A few weeks ago I got a phone message from Asher who had forgotten to bring home his spelling words.  He explained the situation on my voicemail, made his request, and closed with the level of formality he clearly felt was appropriate to the medium.

"So could you print off my spelling words and send them to my house?  Sincerely, Asher."

Yes, he spoke the word, "Sincerely."  It was terrific.

Something about speaking on the telephone caused Kamari to invent his own rules as well.  Namely this: When reading aloud a homework problem over the phone, one must read very carefully and must verbalize the commas and periods.

"Number four says, 'Write how many tenths are shown COMMA then put the decimals in order from least to greatest.' "

I felt quite sure that he was reading the problem aloud exactly as it was written.
(And by that I mean, "Little pictures that look like cake are fun.")

No Offense to Children

Ahhh.  Spring break.  A time to stop and relax for a minute, to succumb to germs as soon as I do stop and relax for a minute, to visit with friends and family, recover from the germs.  Check, check, check, and...working on it.

It's also the perfect time to go through my list of quotes from kids and dig out something good.  I make sure to jot down overheard comments right away and then file those to pull out on one of those days for a little laugh.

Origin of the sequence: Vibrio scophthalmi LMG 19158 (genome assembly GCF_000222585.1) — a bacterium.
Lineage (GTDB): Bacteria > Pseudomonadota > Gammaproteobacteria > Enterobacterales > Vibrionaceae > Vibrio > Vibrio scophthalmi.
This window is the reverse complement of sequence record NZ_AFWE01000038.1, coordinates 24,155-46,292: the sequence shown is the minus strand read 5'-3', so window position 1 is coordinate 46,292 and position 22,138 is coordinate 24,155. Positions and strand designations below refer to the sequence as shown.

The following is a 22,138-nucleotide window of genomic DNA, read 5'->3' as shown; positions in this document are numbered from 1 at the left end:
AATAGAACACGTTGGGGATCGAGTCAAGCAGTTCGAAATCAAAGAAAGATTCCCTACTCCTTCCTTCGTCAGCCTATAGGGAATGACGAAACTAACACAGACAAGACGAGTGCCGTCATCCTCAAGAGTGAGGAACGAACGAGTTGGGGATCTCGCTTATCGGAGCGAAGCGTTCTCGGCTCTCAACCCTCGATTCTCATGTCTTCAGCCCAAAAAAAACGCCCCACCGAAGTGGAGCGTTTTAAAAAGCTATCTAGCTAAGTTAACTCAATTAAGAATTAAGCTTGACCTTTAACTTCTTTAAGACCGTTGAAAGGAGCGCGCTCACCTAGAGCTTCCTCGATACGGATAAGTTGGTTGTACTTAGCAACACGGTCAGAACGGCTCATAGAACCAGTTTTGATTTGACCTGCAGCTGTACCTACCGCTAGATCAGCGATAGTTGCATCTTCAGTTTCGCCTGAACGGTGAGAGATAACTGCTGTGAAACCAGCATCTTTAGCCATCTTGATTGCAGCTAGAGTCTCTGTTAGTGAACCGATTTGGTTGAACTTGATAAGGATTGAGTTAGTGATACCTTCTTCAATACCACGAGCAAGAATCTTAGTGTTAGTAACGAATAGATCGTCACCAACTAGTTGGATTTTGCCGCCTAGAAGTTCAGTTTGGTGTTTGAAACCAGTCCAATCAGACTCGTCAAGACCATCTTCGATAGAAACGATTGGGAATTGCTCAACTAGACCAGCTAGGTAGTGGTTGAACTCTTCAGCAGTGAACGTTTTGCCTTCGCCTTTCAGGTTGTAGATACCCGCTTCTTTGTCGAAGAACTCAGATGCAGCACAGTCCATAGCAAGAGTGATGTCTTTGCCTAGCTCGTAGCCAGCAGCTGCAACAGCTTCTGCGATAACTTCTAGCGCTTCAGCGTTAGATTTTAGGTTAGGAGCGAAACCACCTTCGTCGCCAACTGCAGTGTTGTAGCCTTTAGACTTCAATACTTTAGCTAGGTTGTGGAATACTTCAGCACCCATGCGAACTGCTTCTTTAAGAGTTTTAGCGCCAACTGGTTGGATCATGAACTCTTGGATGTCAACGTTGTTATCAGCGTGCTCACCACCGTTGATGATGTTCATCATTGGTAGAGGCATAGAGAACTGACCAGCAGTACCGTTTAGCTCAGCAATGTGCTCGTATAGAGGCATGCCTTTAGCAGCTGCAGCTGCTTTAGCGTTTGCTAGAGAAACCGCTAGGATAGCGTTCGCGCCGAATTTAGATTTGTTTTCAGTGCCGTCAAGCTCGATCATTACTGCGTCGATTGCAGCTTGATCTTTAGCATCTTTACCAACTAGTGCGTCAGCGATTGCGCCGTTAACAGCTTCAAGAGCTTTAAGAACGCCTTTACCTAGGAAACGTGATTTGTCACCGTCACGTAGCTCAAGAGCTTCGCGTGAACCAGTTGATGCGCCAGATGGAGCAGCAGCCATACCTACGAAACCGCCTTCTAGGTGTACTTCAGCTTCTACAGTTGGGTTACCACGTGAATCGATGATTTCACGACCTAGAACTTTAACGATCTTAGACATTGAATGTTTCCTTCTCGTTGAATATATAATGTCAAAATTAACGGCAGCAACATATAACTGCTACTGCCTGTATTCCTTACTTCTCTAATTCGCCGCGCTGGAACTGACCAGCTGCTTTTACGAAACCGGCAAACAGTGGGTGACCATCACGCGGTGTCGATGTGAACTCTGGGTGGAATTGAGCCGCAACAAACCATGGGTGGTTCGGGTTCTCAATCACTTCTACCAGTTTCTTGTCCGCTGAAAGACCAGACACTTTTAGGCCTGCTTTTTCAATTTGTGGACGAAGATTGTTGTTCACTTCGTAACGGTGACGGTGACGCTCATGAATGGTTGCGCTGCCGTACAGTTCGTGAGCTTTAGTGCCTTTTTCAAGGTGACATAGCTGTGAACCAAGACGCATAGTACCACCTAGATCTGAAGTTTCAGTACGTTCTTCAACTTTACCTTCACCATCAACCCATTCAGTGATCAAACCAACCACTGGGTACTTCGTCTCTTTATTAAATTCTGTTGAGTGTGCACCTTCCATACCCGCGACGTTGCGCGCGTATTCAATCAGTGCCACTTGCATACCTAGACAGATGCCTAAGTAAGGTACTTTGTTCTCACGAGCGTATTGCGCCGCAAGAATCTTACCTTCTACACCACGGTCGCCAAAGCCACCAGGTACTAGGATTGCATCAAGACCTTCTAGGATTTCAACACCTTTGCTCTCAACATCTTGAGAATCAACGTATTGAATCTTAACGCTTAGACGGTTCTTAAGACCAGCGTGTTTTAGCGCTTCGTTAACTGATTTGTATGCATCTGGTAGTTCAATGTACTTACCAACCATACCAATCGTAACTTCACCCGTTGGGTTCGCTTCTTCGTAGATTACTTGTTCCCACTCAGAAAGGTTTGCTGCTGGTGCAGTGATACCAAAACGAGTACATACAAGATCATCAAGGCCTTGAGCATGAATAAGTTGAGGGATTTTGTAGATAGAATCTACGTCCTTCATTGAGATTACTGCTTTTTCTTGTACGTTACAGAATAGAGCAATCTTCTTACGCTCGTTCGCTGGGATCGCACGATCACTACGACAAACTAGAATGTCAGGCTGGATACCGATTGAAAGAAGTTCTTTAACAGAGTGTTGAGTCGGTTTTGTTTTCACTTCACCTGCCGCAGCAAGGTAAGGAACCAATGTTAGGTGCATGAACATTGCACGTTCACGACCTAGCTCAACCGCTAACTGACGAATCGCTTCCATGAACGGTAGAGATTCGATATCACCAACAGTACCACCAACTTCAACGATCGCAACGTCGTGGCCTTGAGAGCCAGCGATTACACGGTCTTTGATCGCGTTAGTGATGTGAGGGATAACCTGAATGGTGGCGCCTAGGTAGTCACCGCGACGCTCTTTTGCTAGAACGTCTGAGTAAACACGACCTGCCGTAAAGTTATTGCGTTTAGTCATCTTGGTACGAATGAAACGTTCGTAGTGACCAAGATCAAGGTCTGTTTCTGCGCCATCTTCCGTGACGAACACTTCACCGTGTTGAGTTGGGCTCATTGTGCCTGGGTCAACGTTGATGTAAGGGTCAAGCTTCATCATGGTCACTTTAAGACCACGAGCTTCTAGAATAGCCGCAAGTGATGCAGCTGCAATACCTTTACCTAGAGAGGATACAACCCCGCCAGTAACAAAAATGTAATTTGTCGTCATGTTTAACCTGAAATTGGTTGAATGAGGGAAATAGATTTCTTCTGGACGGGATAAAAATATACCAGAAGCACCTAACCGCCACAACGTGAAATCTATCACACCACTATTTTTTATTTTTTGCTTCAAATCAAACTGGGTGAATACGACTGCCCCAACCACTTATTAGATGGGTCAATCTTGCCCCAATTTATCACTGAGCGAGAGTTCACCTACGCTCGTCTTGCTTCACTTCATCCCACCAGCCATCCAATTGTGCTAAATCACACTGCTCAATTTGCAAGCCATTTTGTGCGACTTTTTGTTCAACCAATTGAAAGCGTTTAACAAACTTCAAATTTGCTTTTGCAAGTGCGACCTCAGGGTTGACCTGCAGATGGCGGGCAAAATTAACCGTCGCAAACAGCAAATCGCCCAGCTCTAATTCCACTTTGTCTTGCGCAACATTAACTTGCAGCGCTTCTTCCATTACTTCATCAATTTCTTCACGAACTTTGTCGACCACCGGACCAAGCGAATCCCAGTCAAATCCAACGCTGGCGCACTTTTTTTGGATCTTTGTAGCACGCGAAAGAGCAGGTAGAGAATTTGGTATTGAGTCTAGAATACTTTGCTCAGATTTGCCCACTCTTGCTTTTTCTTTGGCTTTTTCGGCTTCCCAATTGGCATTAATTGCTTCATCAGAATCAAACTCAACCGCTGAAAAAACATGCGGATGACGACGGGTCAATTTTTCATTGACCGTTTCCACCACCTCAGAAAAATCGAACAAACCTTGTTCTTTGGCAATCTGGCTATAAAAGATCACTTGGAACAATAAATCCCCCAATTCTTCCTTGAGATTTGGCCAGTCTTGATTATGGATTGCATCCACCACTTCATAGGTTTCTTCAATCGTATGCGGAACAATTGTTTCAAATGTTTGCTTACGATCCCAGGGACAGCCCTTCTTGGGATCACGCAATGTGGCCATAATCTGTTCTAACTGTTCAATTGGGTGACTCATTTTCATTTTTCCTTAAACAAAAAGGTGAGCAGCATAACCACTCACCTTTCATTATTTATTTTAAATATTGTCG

What I've pulled out for today are a couple of "no offense to children" moments.  Sometimes you've just gotta tell it like it is--even if that means bad-mouthing your own fellow youngsters worldwide.

During book club one day a few weeks ago, I was glad to have my clipboard handy for jotting down one of Lucas' comments.  The kids were discussing the book Superfudge and the antics of its various characters.  Those children--always up to somethin'.  When they were discussing one surely child-caused predicament in the book, Lucas declared, "No offense to children, but children aren't as intelligent as adults."  The other children in the book club group didn't seem to take offense.  The adult in the book club group grabbed a pen.